3.1: Introduction

Learning Objectives

  • Learn the differences between simple staining and differential staining techniques.
  • Learn how to prepare a bacterial smear from cultured organisms.
  • Learn the differences between gram positive and gram negative bacteria.
  • Learn how to perform the gram stain procedure.
  • Use microscopy to examine gram stained cells.
  • Learn about some special staining procedures, and view examples of these under oil immersion.

Most types of cells do not have much natural pigment and are consequently difficult to see under the light microscope unless they are stained. several types of stains are used to make bacterial cells more visible. In addition, specific staining techniques can be used to determine the cells ’ biochemical or structural properties, such as cell wall type and presence or absence of endospores. This type of data can help scientists identify and classify microorganisms, and can be used by health care providers to diagnose the cause of a bacterial infection .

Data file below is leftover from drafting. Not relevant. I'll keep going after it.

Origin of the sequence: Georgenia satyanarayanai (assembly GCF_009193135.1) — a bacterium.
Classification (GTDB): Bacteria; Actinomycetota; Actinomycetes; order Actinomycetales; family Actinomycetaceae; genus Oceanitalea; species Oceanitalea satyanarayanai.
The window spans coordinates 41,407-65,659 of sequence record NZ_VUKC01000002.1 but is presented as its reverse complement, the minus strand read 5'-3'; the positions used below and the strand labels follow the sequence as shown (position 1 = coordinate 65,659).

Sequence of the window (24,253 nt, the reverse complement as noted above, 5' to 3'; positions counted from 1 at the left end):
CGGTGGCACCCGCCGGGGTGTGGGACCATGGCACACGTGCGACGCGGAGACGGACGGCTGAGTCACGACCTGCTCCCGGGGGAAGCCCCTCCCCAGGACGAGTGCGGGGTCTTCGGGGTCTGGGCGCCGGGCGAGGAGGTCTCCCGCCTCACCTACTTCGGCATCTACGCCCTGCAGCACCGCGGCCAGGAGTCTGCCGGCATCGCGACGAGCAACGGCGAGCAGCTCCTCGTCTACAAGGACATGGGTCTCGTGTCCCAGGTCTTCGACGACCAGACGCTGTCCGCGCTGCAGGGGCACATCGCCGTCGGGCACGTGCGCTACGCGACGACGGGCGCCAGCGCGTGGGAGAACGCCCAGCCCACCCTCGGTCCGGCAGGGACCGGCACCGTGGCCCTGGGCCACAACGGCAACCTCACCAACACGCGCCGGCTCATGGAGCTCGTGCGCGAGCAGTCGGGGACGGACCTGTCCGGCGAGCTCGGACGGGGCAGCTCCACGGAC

One type of staining routine that can be used is the simple stain, in which entirely one stain is used, and all types of bacteria appear as the semblance of that stain when viewed under the microscope. Some stains normally used for simpleton staining include crystal violet, safranine, and methylene group blue. childlike stains can be used to determine a bacterial species ’ morphology and agreement, but they do not give any extra information .
Scientists will frequently choose to perform a differential stain, as this allows them to gather extra information about the bacteria they are working with. Differential stains use more than one stain, and cells will have a different appearance based on their chemical or structural properties. Some examples of differential gear stains are the Gram mark, acid-fast stain, and endospore mark. In this lab you will learn how to prepare bacterial cells for tarnish, and learn about the gram stain proficiency.

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The Gram Stain